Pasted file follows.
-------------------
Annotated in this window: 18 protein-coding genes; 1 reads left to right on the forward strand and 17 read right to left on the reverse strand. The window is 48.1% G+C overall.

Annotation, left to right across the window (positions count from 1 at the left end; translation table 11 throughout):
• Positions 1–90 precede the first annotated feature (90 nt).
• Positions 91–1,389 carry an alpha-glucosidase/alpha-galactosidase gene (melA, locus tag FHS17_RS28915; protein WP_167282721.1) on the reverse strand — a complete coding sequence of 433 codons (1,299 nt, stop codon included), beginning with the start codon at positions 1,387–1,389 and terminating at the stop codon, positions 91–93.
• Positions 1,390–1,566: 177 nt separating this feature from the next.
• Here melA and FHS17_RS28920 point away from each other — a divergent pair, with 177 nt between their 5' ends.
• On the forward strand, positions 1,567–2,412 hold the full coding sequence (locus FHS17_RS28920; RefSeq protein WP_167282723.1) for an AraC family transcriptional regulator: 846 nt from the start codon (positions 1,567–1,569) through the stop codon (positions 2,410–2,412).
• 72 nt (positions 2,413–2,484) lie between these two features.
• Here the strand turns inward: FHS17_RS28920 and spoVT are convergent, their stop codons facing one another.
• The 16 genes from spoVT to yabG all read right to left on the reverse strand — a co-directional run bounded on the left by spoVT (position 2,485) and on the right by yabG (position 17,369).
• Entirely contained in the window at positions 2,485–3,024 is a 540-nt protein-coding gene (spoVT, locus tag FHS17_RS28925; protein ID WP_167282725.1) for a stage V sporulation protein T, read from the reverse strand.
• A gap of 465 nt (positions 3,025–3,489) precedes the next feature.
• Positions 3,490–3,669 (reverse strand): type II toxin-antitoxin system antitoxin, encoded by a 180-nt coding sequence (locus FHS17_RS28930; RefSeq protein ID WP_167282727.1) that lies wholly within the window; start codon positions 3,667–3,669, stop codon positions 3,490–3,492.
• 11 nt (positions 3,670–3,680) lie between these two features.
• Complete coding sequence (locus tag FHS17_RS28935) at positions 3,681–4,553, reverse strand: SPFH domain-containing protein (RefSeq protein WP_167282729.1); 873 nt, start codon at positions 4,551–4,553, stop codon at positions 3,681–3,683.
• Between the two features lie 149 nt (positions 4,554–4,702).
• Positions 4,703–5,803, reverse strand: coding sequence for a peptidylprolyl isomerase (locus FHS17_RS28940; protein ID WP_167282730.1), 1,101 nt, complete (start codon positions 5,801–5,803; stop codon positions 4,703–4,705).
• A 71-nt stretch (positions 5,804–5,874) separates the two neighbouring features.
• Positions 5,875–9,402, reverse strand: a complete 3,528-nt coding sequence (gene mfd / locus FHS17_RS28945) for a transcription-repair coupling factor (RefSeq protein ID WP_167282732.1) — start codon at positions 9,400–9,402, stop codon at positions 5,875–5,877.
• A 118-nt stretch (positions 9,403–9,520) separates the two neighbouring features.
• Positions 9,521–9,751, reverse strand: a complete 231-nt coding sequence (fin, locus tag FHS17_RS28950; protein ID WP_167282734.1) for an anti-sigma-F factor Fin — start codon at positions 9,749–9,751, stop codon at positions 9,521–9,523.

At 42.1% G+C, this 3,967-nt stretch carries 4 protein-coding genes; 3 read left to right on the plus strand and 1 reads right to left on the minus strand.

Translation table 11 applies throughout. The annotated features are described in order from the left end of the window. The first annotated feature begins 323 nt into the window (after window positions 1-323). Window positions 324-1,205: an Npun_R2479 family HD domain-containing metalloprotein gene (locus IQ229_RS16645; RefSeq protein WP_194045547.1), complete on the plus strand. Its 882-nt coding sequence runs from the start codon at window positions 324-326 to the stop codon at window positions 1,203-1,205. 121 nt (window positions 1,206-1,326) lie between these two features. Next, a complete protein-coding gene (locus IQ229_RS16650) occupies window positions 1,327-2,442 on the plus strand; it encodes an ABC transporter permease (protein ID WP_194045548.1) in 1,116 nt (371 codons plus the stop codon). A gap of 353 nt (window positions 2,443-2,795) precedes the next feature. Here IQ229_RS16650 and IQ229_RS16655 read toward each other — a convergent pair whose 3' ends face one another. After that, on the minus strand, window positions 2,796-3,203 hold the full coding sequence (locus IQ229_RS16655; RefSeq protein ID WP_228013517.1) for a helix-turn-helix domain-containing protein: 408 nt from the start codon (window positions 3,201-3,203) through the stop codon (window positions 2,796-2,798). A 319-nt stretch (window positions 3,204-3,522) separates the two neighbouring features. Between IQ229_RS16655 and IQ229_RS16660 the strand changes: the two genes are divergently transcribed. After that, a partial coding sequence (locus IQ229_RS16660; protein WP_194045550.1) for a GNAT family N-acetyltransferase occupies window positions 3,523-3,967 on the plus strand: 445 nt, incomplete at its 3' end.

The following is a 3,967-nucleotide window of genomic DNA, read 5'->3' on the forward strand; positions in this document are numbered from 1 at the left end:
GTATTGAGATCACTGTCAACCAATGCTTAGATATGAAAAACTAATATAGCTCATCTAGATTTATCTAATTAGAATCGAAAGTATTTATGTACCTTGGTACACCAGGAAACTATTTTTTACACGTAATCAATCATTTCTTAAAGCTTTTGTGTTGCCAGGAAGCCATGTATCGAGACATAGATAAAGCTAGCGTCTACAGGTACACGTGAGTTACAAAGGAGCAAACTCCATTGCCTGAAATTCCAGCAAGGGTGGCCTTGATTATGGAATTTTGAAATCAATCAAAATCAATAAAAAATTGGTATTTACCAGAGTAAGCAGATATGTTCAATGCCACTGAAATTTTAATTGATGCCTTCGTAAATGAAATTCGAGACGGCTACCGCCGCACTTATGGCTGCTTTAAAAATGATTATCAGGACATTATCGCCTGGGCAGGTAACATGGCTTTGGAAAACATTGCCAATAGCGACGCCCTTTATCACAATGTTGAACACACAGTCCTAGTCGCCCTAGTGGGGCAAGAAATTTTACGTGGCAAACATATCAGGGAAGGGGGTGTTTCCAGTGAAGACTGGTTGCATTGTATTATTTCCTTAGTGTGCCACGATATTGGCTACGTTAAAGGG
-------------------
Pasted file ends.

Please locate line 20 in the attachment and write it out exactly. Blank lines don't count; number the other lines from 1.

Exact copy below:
• A 118-nt stretch (positions 9,403–9,520) separates the two neighbouring features.